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Home bathrooms are becoming sanctuaries

Copyright 2002 Knight Ridder/Tribune News Service
Knight Ridder/Tribune News Service
The Kansas City Star...11/15/2002


By Cindy Hoedel

American bath culture is changing.

We used to crave jetted tubs and pulsating showers that blasted our bodies like waves pounding the shore. Baths and showers were invigorating, exhilarating, energizing. They left us whistling Zippity Do Da and bouncing around like the guy in the Irish Spring commercial.

But these days, we're over vigor. We want to be soothed.

The up-to-date master bath where the cool stuff goes is becoming a spa-like sanctuary. You can warm your bones in a steam shower, submerge yourself in a deep soaking tub or linger under a gentle rain shower.

Hold the Zest, and light a tranquility candle.

Bob and Marida Cutler's new 600-square-foot master bath is remarkable for what it doesn't have: a whirlpool.

"I knew we wouldn't use it," Marida says. There is a tub an oversized custom-built stone basin with integrated seats but no jets. There is also a combination water/steam shower and a wooden bench in a glassed-walled alcove that overlooks the Leawood, Kan., couple's backyard pool.

Leslie Huffaker of Maysville, Mo., found the tub of her dreams on the Internet the Kohler Sok, an overflowing air bath with chromatherapy. The water appears to change color as underwater LED light ports move gradually through a progression of eight colors. By pushing a button, the bather can stop on a desired hue.

When she saw images of the Sok, Huffaker says, "that was it. I knew I had to have that tub." Even at the suggested retail price of $ 7,143, the indulgence is worth it, Huffaker says: "I think color really influences your mood."

With or without chromatherapy, air tubs are fast replacing whirlpools as the apple of the trendy bather's eye. Their advantages are many, say bath designers.

For one thing, air jets don't blast specific points of your body like water jets. Instead, they create loads of tiny bubbles. "It's an all-over experience," says Julie Sambo, showroom consultant at Ferguson Bath & Kitchen Gallery in Lenexa, Kan.

Air tubs are quieter than whirlpools, too. Sambo says water jet tubs can get pretty loud: "That can be annoying to people." Overflow tubs, such as the Kohler Sok, use splashing water to create a relaxing sound.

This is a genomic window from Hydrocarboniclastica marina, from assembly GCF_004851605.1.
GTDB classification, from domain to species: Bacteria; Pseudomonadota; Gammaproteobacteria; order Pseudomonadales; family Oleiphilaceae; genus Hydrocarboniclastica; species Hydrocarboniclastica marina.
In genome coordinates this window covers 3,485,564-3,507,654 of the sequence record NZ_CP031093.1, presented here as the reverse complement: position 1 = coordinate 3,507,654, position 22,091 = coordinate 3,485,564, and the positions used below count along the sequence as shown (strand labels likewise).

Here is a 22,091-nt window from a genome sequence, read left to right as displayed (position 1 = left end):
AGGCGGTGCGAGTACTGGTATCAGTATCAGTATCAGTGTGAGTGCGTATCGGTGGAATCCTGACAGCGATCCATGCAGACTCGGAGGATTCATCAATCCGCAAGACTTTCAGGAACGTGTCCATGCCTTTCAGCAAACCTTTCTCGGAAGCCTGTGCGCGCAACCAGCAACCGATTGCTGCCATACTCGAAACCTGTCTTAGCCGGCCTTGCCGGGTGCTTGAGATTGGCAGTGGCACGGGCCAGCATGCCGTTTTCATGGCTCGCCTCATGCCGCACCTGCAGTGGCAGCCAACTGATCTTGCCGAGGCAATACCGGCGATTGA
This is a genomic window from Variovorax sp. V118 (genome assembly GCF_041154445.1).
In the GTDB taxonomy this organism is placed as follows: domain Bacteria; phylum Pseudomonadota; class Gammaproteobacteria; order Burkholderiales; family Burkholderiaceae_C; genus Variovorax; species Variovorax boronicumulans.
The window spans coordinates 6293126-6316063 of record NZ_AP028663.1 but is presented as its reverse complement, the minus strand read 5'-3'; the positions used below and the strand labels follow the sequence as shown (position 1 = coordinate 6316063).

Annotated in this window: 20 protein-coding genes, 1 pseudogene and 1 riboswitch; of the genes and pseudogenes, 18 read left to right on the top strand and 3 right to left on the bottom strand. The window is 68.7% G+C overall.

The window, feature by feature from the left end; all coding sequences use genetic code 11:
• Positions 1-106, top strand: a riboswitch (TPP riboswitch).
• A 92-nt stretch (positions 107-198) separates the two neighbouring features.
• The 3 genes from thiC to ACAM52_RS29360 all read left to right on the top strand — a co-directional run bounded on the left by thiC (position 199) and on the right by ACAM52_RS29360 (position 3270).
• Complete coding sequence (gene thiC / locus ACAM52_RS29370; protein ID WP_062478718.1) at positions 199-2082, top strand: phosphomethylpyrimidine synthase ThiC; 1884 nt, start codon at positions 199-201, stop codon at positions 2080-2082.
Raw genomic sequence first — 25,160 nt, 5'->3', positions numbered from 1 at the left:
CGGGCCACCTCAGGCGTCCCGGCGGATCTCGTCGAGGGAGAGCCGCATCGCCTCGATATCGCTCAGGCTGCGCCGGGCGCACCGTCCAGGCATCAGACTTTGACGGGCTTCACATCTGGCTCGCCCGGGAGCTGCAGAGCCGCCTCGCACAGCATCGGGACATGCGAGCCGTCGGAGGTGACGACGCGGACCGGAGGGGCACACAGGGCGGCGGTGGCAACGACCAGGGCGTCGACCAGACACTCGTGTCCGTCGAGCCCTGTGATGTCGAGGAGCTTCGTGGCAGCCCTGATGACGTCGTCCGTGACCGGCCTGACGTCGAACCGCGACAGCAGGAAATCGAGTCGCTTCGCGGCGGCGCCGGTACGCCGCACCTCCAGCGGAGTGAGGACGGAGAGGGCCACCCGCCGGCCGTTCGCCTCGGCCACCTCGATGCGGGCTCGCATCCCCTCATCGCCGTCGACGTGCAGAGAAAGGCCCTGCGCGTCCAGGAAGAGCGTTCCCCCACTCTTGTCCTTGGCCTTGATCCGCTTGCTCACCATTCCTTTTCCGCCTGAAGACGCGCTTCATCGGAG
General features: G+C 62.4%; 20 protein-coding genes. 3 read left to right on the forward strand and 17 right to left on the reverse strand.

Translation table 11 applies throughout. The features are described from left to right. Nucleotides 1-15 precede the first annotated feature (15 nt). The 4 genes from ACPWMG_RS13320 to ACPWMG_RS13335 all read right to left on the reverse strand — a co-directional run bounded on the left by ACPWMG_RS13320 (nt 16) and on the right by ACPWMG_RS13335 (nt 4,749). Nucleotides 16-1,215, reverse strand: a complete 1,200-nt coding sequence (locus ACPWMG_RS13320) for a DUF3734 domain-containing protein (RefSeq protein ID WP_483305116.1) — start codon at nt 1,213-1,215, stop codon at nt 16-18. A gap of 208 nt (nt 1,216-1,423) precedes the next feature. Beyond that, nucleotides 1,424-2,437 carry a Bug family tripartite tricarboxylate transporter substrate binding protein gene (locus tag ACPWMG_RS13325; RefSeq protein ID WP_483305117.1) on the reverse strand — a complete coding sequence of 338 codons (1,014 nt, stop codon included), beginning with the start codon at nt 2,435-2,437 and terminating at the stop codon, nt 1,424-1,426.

Best of all, aromatherapy fans can use bath oils and bath salts in an air tub. Bubble bath and the like are a no-no in whirlpools: Water jets can become clogged or collect residues that harbor bacteria.

Despite the rising popularity of air baths and plain old soaker tubs, statistics show Americans still overwhelmingly prefer showering to bathing. But today's power shower is a gentle downpour from a ceiling-mounted rain head. The round flat fixtures, also known as sunflower or pan shower heads, range from 6 to a whopping 18 inches. And size does matter the widest models provide complete coverage, says designer Eric Negrete of Helix, so "you don't have to wriggle" to get your whole body wet.

Customers at Expo Design Center in Lenexa are also interested in free-standing shower columns by Pharo, says design supervisor Anastasia Blackwood. Angled body sprays and a hand-held shower head, some of which light up, are mounted on a pole that can be positioned away from the wall. This gives the walls a clean look and "adds a focal point" to the bath, Blackwood says.

But perhaps the biggest news in the home bath-cum-spa is steam. Sales of steam showers have risen steadily in the last two years, showroom consultants say.

A steam shower looks a lot like a water shower, except that the glass enclosure extends to the ceiling. Also the door has to be sealed; some trendy frameless models won't hold the steam in.

The thing Bob Cutler enjoys most about his new steam shower, he says, is the instant warm-up it provides "after you've been jogging or working outside on a cold day."

Most steam showers are purchased for new or remodeled baths. Prices range from $ 3,000 to $ 6,000. It's possible to retrofit an existing bath with steam. Freestanding units start around $ 1,500, Blackwood says.

In decor, warm wood is replacing industrial chrome. Teak vanities, stepping stools and floor mats are the accessories du jour. Negrete just installed a teak vanity in a remodeled bathroom for a client in Kansas City, Mo. The warmth of the wood, he says, combined with the coolness of stone in the shower area creates a "great balance very Zen-like."

The Asian look that has been so hot in home furnishings is making its way into the bath, no doubt. Even World Market carries a line of Zen-look bath accessories such as towel holders and mirrors.

Negrete, who regularly travels to the coasts where trends begin, predicts Japanese soaking tubs will be making a splash soon. They are shorter, but deeper, than Western tubs and often have a built-in seat but no jets.

Continuing reluctance to travel on the part of Negrete's clients is driving the spa trend, he thinks. "People aren't traveling to the European spas they're accustomed to, so they're bringing (the experience) home," he says.

Other times inspiration comes from a favorite hotel. "I can't tell you how many clients have said 'I want my bathroom to be like the one I had at the Four Seasons (hotel) in New York,"' he says.

With bathrooms getting bigger, Sambo says, there's simply more room to fill than there used to be. So why not add the spa to the gym and the cinema as places you no longer need to leave home to enjoy?

Be sure to read about the  'Morning bar'!

 

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